• Right to participate in State policies that affect them.
  • Right to non-discrimination in the enjoyment of human rights and fundamental freedoms.
  • Right to their own institutions and to the conservation of the environment.
  • Right to the recognition and protection of their values ​​and social practices.
  • Right to be consulted through their representative institutions, whenever legislative or administrative measures are foreseen that may affect them directly
  • Right to political participation as indigenous peoples.
  • Right to full development of its institutions and initiative, allocating resources for these purposes.
  • Right of consultation and free and informed consent in those interests that affect them.
  • Right of autonomy and self-determination.
  • Right to improve their living conditions.
  • Right to the application of their indigenous normative systems.
  • Right to the strengthening of their own rights and their own institutions.
  • Right to own jurisdiction in order to punish crimes committed by its members.
  • Right for judges to take into account customs and regulatory systems in administrative and judicial decisions.
  • Right to obtain sanctions other than imprisonment from the courts.
  • Right not to be objects of compulsory personal services of any kind.
  • Right to be protected against the violation of their rights and to jurisdiction either personally or through their representative institutions.
  • Right to express themselves in their own language before the judicial and administrative powers, providing interpreters if necessary.
  • Right to territory, understood as the entire habitat of the regions that indigenous peoples occupy or use in some other way and especially the collective aspects of that relationship.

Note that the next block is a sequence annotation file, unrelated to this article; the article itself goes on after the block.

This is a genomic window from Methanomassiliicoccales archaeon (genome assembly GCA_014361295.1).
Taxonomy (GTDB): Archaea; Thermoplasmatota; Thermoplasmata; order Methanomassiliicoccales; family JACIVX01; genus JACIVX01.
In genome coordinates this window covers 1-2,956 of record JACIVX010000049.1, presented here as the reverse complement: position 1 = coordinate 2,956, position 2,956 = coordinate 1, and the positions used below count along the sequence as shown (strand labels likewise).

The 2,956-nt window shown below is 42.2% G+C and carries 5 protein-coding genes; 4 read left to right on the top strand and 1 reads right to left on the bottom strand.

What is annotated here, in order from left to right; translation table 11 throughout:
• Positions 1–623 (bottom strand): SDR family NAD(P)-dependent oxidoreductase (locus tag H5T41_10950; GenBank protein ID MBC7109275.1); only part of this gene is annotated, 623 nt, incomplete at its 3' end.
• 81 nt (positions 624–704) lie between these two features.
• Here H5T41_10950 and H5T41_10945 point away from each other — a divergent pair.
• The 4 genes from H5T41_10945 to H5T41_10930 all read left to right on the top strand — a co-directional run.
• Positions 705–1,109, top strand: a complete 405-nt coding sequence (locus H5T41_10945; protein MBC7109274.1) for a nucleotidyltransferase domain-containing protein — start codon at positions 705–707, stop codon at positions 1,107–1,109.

• Right to own and possess the lands they traditionally occupy.
  • The right to use lands that are not exclusively occupied by them, but to which they have traditionally had access for their traditional and subsistence activities, especially as regards nomadic peoples and itinerant farmers.
  • Right to the adoption of special measures for the determination of their lands and territories.
  • Right to effective protection of their property and possession rights.
  • Right to adequate procedures within the legal system to settle land claims.
  • Right of participation in the use, administration and conservation of its natural resources.
  • Right to be consulted in order to determine whether the interests of indigenous peoples will be harmed by the exploration or exploitation of natural resources existing on their lands.
  • Right to participate in the benefits of the exploitation of its natural resources.
  • Right to be compensated for damages suffered as a result of said exploitation.
  • Right not to be transferred from the lands they occupy.
  • Right to free and informed consent in case of necessary transfer, with indigenous participation where they have the possibility of being effectively represented.
  • Right to return to their traditional lands when the causes that motivated their transfer and relocation no longer exist.
  • Right to receive lands whose quality and legal status are at least equal to those they previously occupied when such return is not possible.
  • Right to compensation to the transferred persons for any loss or damage they have suffered as a result of their displacement.
  • Right to the transmission of land rights among its members, according to their right.
  • Right of consultation in case of considering their ability to alienate their lands or another form of transmission of their rights over those lands outside their community.
  • The right that strangers cannot assume the property, possession or use of the lands that belong to them, based on their customs or. ignorance of the laws.
  • Right to have the law provide appropriate sanctions against any intrusion or unauthorized use of their lands.